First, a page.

We first adopted from Oldies But Goodies 15 years ago, a sweet middle-age cocker with her broken leg in a cast. It was wonderful dealing with a caring organization that made sure we followed up with visits to their orthopedic vet – they wanted Lexie to have a good start with a forever family.
Many years later, we adopted two more cockers including one where OBG had invested almost $3,000 in ear surgery to relieve pain and give a young dog a good life. We became active volunteers and donors and in the past few years have worked with a wonderful group of people committed to helping dogs find new forever home. OBG became my main volunteer activity after retirement just as it has for many of our volunteers. There is nothing more satisfying to me than giving a deserving pooch another start in life – our pets are lifetime friends that ask so little in return.
At the same time, I have helped many deserving families: The elderly lady that could no longer remember to take care of her twin cockers; The just divorced lady with two children that had to move into an apartment that doesn't allow pets; The gentleman that just lost his job and home and moves his family in with his parents, and must give up their cocker; and, the family that has an elderly parent with dementia living with them, who unfortunately, frequently trips over their cocker hurting himself and the cocker.
Oldies But Goodies brings together sweet dogs and loving volunteers. While a board member just since last year, OBG came into the life of my family in 2003 with Leo, a black cocker who became my mother's closest companion after my father died and her dementia set in. His unjudging love for Mom - as he lay day in and day out on what she called "the pocket of my tummy" - has made us lifelong fans of Oldies But Goodies. More recently, my spouse and I have adopted senior dogs, including Peppermint Pattie who disproves you can't teach an old dog new tricks: since being rescued from a breeder's at 13, she has learned to climb steps! OBG volunteers are professional, dedicated, and work together as a team, as clear from the success of the Fall 2016 anniversary picnic marking its 20th Anniversary (please see photo). I'm always impressed with what people I run into say about OBG; whether meeting the parent of an OBG at the vet or talking with a Petco manager who once volunteered with OBG, I hear raves and kudos. Makes me proud to be part of it!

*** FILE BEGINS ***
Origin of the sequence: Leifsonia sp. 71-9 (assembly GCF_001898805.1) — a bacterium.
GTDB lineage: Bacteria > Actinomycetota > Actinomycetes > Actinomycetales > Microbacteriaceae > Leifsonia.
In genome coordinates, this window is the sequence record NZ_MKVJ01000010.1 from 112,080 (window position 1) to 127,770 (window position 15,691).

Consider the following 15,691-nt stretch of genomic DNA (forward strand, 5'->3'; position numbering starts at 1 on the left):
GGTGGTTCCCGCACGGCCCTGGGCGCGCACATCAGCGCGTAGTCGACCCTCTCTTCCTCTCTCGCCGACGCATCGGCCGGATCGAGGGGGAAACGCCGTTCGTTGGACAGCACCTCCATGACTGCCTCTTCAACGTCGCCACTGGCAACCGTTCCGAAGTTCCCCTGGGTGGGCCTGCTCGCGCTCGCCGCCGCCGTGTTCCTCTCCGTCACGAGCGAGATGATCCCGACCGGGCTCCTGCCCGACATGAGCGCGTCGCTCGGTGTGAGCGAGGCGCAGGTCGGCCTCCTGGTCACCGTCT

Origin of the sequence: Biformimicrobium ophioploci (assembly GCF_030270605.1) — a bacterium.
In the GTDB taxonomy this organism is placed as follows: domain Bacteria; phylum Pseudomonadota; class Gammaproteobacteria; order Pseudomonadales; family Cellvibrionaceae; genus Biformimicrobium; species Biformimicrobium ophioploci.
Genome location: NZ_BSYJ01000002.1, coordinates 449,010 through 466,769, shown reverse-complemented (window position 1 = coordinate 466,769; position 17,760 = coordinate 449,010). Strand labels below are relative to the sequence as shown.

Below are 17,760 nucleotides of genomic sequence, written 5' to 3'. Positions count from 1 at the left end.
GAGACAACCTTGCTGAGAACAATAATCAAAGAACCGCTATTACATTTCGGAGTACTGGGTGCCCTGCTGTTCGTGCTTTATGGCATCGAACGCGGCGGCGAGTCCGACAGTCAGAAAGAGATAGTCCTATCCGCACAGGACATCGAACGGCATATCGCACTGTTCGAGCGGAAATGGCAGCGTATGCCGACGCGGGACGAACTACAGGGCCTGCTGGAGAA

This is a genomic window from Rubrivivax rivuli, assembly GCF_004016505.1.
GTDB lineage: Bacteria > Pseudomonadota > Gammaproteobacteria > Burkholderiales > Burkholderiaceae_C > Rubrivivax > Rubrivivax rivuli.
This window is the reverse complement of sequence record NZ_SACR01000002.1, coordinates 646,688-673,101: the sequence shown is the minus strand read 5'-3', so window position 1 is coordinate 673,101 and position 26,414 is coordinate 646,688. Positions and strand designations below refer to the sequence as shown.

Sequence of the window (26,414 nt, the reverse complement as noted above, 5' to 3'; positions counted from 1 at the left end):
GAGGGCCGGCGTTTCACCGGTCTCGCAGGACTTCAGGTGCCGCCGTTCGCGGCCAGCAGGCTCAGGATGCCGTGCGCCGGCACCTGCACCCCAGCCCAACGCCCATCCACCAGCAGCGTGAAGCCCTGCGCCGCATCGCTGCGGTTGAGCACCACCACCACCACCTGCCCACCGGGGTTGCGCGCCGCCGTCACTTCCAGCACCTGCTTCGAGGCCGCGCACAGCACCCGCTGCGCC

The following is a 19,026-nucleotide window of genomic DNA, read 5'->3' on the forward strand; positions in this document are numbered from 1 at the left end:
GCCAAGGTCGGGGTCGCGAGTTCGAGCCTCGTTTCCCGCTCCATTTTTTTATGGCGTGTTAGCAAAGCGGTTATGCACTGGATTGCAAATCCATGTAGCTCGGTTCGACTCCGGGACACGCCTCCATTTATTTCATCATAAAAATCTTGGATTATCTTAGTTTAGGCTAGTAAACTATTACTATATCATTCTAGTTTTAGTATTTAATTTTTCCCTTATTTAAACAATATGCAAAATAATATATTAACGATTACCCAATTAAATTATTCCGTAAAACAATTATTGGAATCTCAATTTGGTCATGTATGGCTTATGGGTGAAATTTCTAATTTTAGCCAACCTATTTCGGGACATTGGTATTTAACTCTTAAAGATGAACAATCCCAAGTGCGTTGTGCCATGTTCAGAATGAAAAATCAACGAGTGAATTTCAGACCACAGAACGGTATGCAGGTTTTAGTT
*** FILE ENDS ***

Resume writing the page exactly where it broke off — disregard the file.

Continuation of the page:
As an adopter, a volunteer, former board memebr, and a donor I have seen all the aspects of how OBG is run. All of the people involved care about the dogs first and for most. Whatever it takes to make sure they are cared for is OBG #1 priority.
OBG is a Cocker Spaniel/Mix rescue, last year OBG took in a VERY pregnant BEAGLE mom, who delivered 8 puppies in foster care. When 4 of the puppies became ill, OBG did everything possible to make sure they survived, sadly one passed away. There was never any question that they would do whatever it took to help these puppies.
OBG is made up of love caring people, who love to help dogs in need.
10.5 years ago my family adopted our first dog from OBG, we wanted to add an second dog, I saw OBG on the news and emailed OBG about the dog on TV. Our home is different then most, I run a family childcare business, and had young children of my own at the time. We had to adopt a dog that was perfect with children. OBG found our wonderful dog Duffy, who is now over 11 years old and is perfect. We went on to adopt 2 other dogs, Mitzie was a "foster failure", my daughter also adopted 2 dogs from OBG. OBG has wonderful volunteers, I have met many great people who I have become friends with. I have learned so much about dogs, care of the dogs, training of dogs. I have fostered many dog through OBG, I enjoy taking a dog into my home, and working with OBG to find the perfect home for the foster and the joy seeing him/her going to his/her forever home.